Durell's 1847 guidebook
- Queen Margaret of Anjou
- Her intrigues to deliver Jersey to France
- Mount Orgueil Castle surrendered to the Count de Maulevrier
- His endeavours to render his government popular
- Philip De Carteret, of St. Ouen, and six of the parishes resist him for six years
- Fall of the House of Lancaster
- Arrival of Sir Richard Harliston at Jersey
- Mount Orgueil invested by sea and land
- The French garrison capitulates
- Charter and acknowledgment of Edward IV
- Perrotine Famget
- Misfortunes of Harliston
- Policy of Henry VII
- French invasion under Edward VI
Margaret of Anjou
The Queen of Henry VI was of the Royal blood of France, a woman of uncommon talents, and of a most persevering spirit. In proportion as the fortunes of her husband declined, she sought for new resources to retrieve his losses. She accordingly negotiated with Peter de Brese, a French nobleman, and Count of Maulevrier, to put him in possession of the Channel Islands, as the consideration for espousing her cause. The negotiation, however, was carried on apparently without the knowledge of the King of France, who was apprehensive that it might have involved him in a war with England.
Maulevrier was a leader of some military reputation, and found no difficulty in raising a body of 2,000 veterans, who were desirous to try their fortunes with him in an expedition to England. A part of that body was landed in Northumberland, where between the swords of the enemy and the storms which they encountered at sea, the greater number of them perished.
Maulevrier had now to receive his reward, and the Queen gave orders that he should be put in possession of Mount Orgueil Castle. Sir John Nanfan was then governor of the Castle; he farmed the island under the Crown, and it is even uncertain whether he was a British subject. The name is written Nanfan in all the old manuscripts, which a careless transcriber would easily corrupt into L'Enfant, especially as there would be a kind of connection between the name, and the negligence of that officer. His case affords a striking resemblance to that of Major Moses Corbet's surrender of Jersey, on 6 January 1781.
To throw, however, as dark a veil as possible over that nefarious transaction, and to save appearances for the governor, it was contrived that he should be surprised and seized in his bed. As all resistance in that case became impossible, he immediately surrendered the island. Thus for the first time did treachery introduce an enemy within the gates of Mont Orgueil Castle. As soon as the Count de Maulevrier received intelligence of his success, he repaired to Jersey to establish his newly acquired authority. No acclamations of the people welcomed him to its shores. It was everywhere the reluctant submission of a high spirited and loyal race, and that sullen, but expressive silence, which dared not openly to mourn over the loss of their independence.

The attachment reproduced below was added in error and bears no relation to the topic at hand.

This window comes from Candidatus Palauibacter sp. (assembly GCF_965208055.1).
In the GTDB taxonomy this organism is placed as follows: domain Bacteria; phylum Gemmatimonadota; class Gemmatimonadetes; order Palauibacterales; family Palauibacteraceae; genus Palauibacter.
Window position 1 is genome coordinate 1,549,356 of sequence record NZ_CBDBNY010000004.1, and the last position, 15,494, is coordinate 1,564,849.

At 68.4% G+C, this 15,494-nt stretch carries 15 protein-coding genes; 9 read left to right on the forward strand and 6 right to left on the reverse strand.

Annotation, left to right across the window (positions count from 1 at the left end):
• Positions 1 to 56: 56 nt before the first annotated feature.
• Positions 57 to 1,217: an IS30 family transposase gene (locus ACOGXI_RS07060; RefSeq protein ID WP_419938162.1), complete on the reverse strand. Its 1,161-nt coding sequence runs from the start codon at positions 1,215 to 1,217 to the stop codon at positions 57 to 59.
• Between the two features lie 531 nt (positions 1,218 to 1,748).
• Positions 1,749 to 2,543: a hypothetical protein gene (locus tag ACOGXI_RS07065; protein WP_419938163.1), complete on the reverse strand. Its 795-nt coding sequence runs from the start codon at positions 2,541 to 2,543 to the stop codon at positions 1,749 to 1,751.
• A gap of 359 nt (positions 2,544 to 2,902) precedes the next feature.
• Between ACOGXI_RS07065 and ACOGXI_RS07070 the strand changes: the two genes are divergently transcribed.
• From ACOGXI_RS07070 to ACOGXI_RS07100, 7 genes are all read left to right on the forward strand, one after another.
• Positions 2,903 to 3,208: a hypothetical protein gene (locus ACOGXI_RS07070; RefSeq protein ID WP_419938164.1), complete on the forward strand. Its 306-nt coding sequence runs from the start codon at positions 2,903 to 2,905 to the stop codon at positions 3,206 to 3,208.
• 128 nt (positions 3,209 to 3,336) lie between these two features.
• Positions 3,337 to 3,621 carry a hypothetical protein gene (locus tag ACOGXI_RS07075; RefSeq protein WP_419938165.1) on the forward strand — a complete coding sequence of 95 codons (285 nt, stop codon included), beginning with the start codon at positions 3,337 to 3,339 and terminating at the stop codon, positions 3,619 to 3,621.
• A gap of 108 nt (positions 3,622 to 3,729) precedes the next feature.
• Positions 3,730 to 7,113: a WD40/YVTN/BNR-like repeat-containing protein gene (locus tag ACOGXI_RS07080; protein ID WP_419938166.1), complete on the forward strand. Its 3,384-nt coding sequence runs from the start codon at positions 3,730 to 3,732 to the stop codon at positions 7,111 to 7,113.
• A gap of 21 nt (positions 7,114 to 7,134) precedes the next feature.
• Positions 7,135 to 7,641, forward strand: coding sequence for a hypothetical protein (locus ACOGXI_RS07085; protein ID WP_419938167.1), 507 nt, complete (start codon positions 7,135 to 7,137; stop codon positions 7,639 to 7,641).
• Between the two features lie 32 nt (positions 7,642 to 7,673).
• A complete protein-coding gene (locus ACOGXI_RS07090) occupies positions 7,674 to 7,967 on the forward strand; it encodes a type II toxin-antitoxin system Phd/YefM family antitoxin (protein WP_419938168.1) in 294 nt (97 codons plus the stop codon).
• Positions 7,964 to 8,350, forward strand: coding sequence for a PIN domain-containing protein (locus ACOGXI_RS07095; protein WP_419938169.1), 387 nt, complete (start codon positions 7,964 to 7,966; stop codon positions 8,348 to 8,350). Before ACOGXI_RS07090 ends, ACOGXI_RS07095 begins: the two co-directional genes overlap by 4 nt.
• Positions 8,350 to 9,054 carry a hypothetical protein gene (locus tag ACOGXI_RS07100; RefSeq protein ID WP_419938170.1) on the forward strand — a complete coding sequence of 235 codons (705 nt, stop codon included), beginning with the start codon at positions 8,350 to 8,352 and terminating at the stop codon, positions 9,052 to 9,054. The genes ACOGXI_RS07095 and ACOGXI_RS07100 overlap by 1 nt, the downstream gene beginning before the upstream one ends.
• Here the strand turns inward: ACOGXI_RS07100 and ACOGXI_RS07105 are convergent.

The Count, however, had recourse to all the means of insinuation which might gain him popularity, and allay the angry feelings of a discontented population. He assumed the title of Lord of the Isles, under his Sovereign Lord, the King of France, and at a solemn assembly which he held in Mount Orgueil Castle, he confirmed all the privileges of the inhabitants in as full a manner as they had ever enjoyed them under any of their former Kings. He also made some valuable additions to their charter, defined the manner of administering justice, and ordered a register to be kept of the transfer of all real property, an improvement which was not however carried into effect till almost 150 years after, under the government of Sir Walter Raleigh.
When aversion or hatred have once taken root in the human mind, it is seldom that either gentle usage or forbearance can exchange them for loyalty and affection. The Count was coldly received by the assembly; and out of the Castle, he was openly resisted. The island is divided into twelve parishes; the six eastern of which, as being nearest to the Castle, reluctantly submitted to the usurper. The other half made an obstinate resistance, and repelled all the efforts of Maulevrier during six years. This was probably no more than a war of skirmishes, as the Count and the inhabitants were severally left to their own individual resources; for the contest would soon have been decided, if the Kings of England or France had taken an active part in those hostilities.
It was then that Providence raised a distinguished patriot to avenge the wrongs of the islanders, in the person of Philippe de Carteret, of St Ouen, a name that seemed as destined in the annals of Jersey to appear at the head of their countrymen on all great emergencies, to defend them and to succeed. After encountering many dangers, and performing individually some of the most chivalrous exploits, he checked the further progress of Maulevrier, during those six eventful years, till at length the hour of deliverance arrived. Had such a man, and with such inadequate means, rescued his native island from thraldom in the heroical ages of Greece, his name would have descended to us as one of the brightest ornaments of the classic page.
After such a protracted state of hostilities, it was evident that neither of those chieftains could expel the other from the island; but matters were now altered in England by the quiet settlement of Edward IV on the throne. The Lancastrian party had been conquered, its chiefs had either perished in the field, or on the scaffold, while the few who had escaped from proscription lived in exile and poverty in foreign lands. It was not therefore likely, that Edward would ratify any compromise made by the Queen of Henry VI to alienate any part of his dominions.